Bendigo army major with PTSD holds 22 push-up challenge in hometown

A Bendigo army officer battling post traumatic stress disorder will return to her hometown this weekend, leading a community workout she hopes will stop veterans taking their own lives. 

Major Kellie Dadds is encouraging residents to join in her 22 push-up challenge outside the Soldiers Memorial on Pall Mall this Sunday. 

The social media trend sees people film themselves performing 22 push-ups for 22 days, the number of US military members who reportedly die by suicide every day.

The servicewoman and mother-of-two has been deployed overseas eight times in the course of her 20-year career, with the majority of that time spent in the Middle East. 

While overseas deployments were the reason many people joined the defence force, the experience took a toll on their health. 

“War is not a pretty business,” she said. “Unfortunately, some of those experiences have now caught up with me.” 

Last year, after two decades of military service, she suffered a mental breakdown.

It struck without warning. 

The officer was no longer able to concentrate, nightmares intruded on her sleep and flashbacks of her time at war refused to cease. 

At first, she was ashamed to reach out for help. 

“When you're trained in the military, you're trained to kelp others. Being able to sit back and ask for help yourself, it's really daunting,” she said.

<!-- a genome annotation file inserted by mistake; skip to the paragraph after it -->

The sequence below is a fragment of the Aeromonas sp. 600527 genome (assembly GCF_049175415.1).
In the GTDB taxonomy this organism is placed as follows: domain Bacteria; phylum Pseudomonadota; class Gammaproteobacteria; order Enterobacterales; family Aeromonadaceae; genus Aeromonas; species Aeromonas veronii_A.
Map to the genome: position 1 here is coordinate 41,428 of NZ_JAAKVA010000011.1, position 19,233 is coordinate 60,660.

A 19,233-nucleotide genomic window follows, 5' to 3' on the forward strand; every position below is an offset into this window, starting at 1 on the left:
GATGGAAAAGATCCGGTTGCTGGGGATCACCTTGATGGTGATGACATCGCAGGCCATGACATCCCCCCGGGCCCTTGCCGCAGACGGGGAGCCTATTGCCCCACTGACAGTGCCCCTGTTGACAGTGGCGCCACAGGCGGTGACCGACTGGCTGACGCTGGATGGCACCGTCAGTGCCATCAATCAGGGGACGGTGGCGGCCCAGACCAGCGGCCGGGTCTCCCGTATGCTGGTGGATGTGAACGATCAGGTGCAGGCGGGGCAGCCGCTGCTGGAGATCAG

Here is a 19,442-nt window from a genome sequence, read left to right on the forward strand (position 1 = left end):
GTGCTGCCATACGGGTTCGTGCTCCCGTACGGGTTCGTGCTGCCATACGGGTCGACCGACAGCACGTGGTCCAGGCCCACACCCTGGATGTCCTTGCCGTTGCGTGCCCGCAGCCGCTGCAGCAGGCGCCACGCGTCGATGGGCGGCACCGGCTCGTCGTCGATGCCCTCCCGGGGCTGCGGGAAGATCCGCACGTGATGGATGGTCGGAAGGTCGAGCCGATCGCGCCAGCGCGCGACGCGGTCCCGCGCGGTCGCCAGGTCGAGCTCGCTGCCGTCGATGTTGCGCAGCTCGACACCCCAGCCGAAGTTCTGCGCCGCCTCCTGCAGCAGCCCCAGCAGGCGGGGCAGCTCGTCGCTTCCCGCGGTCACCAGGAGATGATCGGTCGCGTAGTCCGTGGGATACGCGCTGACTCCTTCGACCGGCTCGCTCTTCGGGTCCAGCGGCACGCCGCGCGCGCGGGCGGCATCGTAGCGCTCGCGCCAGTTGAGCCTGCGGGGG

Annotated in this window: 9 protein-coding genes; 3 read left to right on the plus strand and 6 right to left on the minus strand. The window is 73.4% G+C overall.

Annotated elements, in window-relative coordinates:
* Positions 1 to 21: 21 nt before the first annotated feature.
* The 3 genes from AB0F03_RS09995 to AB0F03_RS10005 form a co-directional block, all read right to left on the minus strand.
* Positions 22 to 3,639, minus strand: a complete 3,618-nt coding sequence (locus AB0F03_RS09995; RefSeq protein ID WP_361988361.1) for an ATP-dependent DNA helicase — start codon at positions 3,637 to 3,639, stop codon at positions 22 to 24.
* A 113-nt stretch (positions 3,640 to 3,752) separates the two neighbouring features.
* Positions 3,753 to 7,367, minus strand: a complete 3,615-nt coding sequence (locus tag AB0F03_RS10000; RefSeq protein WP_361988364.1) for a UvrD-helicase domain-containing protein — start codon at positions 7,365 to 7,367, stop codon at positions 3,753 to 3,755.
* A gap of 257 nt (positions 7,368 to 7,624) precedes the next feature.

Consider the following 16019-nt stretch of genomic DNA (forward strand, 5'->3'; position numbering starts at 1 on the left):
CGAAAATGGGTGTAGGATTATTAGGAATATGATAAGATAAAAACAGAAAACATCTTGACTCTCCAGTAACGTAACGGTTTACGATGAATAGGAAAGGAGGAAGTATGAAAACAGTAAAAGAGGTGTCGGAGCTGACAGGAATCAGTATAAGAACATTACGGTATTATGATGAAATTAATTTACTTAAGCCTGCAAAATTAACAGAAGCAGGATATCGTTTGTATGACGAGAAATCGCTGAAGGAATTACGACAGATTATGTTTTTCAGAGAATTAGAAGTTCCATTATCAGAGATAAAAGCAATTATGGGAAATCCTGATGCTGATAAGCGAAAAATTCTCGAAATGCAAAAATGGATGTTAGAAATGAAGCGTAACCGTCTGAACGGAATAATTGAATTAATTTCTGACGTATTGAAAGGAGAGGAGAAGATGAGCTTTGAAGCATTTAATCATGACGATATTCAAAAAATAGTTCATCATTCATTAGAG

But her family, attuned to the condition’s signs an symptoms, quickly intervened and the army was able to provide her immediate medical support.

Such help meant the mental health outlook for Australian veterans was less bleak than their US peers, she said. 

It was those who died by suicide, as well as their families, that moved Ms Dadds to take on the 22 push-up challenge. Every day of the challenge has seen her work out in a new place with a different, high-profile guest.

Earlier this month, she was joined by former Liberal party leader Dr Brendan Nelson at the Australian War Memorial, the organisation he now directs.  

Despite taking time away from the army to overcome PTSD, Ms Dadds was confident she would recover. But the disorder was not something she could ever leave behind entirely. 

“I don't think you'll ever completely get rid of PTSD but you can certainly manage it.” 

Ms Dadd’s push-up challenge starts at 11am on Sunday. More information can be found on Facebook.

If you or someone you know is in need of help, phone Lifeline on 131 114 or the Suicide Call Back Service on 1300 659 467. In an emergency, dial 000.

HARD WORK: Australian War Memorial director Dr Brendan Nelson leads a push-up challenge outside the Canberra landmark. Picture: CONTRIBUTED

HARD WORK: Australian War Memorial director Dr Brendan Nelson leads a push-up challenge outside the Canberra landmark. Picture: CONTRIBUTED

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